Common questions from new home buyers

Here are some questions that we have received from new home buyers. Do you know the answers? The answers can be found in the Home Building Pitfalls book.
We are considering building a new home with (builder’s name deleted) Homes in Pittsburgh, PA. How do you feel about the general construction of these homes? For instance, the exterior walls are constructed of 2X4’s instead of 2X6’s, and somebody referred to the exterior being covered by a “cardboard”-like material (underneath the siding). I guess I just want to know if these homes, structurally, are built to last, or just look nice for a few years.
Thank you, Theresa

-Answer found in Chapter Fourteen


My husband and I have found a new home we are seriously considering purchasing. It is in the pre-construction stage. It is located in a new development in the second phase, so there have already been people living there for about one year. We have names of references and other developments by this builder and of course, we want to just go knock on doors and ask existing homeowners some questions. What questions should I ask homeowners when I call or go to their home? I already checked the builder out with BBB and nothing comes up, so I assume they are clear in that regard. A short list of questions and concerns for my reference checking would be extremely helpful.
Thank you so much. Judy

-Answer found in Chapter Three


I visit the site where my home is being built almost every day. After requesting that the builder fix many defects, i.e. missing studs, leaks in ceiling, etc., I was told to stop calling the office and to talk to my real estate agent. I’ve hired a home inspection firm to do the slab & frame inspection. The city already failed the frame inspection (I checked the builders box & internet using permit number & address). How can I get the builder to fix the various defects or refund my deposit & pre-paids? What are my legal options? I signed a contract with a mediation clause; did I lose my rights to a civil law suit? I live in Jacksonville Florida; can you refer me to someone local that can help before it goes too far?
Al

-Answer found in Chapter Ten


The framing (including insulation) and subfloor has been exposed to the elements since mid-December without a roof. There are water stains on the insulation and the flooring has signs of warping. We have had a mild winter, but I still have concerns about this. We plan to put hardwood flooring in so I am concerned about the wood underneath causing problems with the hardwood floor. The concern I have about the stains on the insulation is that there may be mold or other problems down the road. What are the long-term consequences to these conditions? Should I have the builder “tear” these problem areas down and start from scratch?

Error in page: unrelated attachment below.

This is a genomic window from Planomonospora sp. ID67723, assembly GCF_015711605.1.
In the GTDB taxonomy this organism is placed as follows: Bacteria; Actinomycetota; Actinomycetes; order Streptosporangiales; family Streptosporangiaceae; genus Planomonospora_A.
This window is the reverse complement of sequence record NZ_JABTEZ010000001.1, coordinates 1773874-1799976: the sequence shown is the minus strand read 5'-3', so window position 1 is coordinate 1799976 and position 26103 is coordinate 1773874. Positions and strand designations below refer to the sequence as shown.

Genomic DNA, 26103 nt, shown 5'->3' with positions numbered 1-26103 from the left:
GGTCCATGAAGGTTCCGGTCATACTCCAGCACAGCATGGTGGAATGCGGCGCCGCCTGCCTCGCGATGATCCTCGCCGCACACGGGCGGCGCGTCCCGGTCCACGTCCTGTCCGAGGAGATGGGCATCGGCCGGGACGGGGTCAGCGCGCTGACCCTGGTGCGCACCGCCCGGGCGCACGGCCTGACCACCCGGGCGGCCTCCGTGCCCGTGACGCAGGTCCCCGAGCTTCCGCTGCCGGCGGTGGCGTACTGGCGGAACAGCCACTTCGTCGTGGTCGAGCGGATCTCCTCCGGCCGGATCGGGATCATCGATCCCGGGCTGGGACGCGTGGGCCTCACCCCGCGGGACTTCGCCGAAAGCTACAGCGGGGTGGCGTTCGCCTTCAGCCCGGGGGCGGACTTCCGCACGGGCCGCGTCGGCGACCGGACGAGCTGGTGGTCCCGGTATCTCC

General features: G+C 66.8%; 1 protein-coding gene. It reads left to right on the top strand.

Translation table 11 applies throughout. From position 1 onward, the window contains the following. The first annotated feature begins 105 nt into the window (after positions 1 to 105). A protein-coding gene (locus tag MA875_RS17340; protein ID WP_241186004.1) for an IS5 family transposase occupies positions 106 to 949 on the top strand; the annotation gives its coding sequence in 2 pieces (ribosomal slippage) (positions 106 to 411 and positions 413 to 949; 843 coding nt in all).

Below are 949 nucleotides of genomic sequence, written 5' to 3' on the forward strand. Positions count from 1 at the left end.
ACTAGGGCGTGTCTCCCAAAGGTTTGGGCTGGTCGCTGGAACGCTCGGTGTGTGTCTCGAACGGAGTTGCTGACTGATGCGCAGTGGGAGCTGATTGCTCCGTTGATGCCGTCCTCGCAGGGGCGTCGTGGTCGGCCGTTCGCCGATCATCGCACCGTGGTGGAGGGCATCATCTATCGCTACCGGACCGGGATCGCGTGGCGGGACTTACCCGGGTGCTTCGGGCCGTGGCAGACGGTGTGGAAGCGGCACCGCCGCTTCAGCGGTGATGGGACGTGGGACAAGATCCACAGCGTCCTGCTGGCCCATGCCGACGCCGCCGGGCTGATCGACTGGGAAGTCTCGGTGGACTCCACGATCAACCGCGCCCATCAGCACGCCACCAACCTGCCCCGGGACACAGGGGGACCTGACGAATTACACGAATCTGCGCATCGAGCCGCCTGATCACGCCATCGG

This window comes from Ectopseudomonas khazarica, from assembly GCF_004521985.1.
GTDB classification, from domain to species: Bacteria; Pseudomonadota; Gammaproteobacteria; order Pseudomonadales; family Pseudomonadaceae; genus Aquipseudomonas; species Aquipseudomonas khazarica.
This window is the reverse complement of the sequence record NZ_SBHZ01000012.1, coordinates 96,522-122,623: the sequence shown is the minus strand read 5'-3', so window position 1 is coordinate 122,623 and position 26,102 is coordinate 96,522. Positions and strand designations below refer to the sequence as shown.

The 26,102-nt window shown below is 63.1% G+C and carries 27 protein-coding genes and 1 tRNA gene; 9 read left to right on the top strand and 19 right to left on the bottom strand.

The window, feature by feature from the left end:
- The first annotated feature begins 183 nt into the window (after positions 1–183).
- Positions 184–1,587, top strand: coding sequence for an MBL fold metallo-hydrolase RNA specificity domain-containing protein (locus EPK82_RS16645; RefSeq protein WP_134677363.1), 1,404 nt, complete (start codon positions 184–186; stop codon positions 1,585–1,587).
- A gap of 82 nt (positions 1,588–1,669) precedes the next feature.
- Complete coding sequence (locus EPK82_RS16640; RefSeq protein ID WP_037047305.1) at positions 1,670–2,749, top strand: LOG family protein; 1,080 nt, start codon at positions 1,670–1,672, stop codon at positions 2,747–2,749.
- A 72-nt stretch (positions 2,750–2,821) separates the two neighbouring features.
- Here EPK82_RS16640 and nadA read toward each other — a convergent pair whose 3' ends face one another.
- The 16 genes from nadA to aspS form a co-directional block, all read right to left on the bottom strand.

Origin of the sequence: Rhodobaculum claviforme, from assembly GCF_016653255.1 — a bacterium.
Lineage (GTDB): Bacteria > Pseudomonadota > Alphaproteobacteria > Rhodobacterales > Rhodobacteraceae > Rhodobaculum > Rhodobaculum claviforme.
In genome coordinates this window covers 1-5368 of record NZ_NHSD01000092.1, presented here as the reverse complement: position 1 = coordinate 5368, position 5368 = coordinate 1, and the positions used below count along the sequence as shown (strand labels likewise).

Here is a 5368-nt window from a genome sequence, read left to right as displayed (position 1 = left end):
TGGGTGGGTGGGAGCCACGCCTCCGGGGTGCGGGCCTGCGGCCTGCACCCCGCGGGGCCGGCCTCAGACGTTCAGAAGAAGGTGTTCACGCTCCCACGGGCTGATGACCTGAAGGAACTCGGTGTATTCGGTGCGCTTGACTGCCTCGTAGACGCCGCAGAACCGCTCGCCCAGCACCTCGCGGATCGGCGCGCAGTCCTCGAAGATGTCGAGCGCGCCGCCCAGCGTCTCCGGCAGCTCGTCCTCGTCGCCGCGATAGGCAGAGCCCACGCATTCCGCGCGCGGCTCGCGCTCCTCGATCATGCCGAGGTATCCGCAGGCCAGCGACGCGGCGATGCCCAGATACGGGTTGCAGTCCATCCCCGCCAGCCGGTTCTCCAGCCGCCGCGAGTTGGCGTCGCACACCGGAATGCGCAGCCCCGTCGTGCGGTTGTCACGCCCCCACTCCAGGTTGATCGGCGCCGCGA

Richard

-Answers found in Chapter Fourteen and Appendix A


I have found a house plan I like and a lot I like, but the price is out of my budget and I wanted to negotiate with the builder. The builder has a deal going on to take $9000 off of the listed price on house. Now she says, I get an additional $3000 off if I choose her mortgage company.

She also says, they have a separate realtor fund and commission for the Realtor isn’t included into the price of the house, but we could tap into that fund if I can find a licensed realtor who is willing to waive his 3% commission for say $500 which I would pay to the realtor.

After all these waivers and reductions, I have landed at $295000 for this house. I really do not want to cross the $300000 figure and most certainly do not want to use their mortgage company. My realtor is not aware of this deal and I have a buyer’s agreement with him that’s good for another month. I came to know from his previous clients that he doesn’t waive his commission, so I didn’t bother asking him.

I am looking at $306000 and I want it to be at most $299,000. I don’t want to get into hassles with my realtor. How do I negotiate with this builder? The sales office agent for the builder outright refused to even talk about negotiations.

We are planning to build a home and are getting very close to sitting down and negotiating final #’s with the builder. This is a large residential development and we are concerned that the builder has the “upper hand” in the pricing.

What is a fair amount to expect for a discount on a $250,000 home? Does it help to have the financing and bridge loan in place (at least approved) before negotiating?
Susie

-Answers found in Chapter Six


I am buying my first new home through (builder’s name deleted) and I am having a problem with them. First off I signed the papers on 6/3/01 and they still have not started my house, citing some delays with inspection. I then found out that they are not building the houses in order of date sold. They are building them one side of the street at a time. Is this legal? Should this have been disclosed to me at time of purchase? Thank you for your response

-Answer found in Chapter Ten


My husband and I have been building a new home with a community builder. We have done four walk-throughs in four weeks, and have delayed our closing each time. Over and over again we are promised the problems will be corrected and they aren’t (or done poorly) The problem is that we cant put off the closing much longer, due to the fact that our interest rate will expire on Jan 11th. Do you have any advice on my rights and any suggestions on how to get the builder to do the right thing?
Any help you can give would be wonderful.
Thanks, Karen.
p.s. we suggested escrowing money at closing for the items we need corrected, and the builder wouldn’t go for it.

-Answers found in Chapters Ten and Fifteen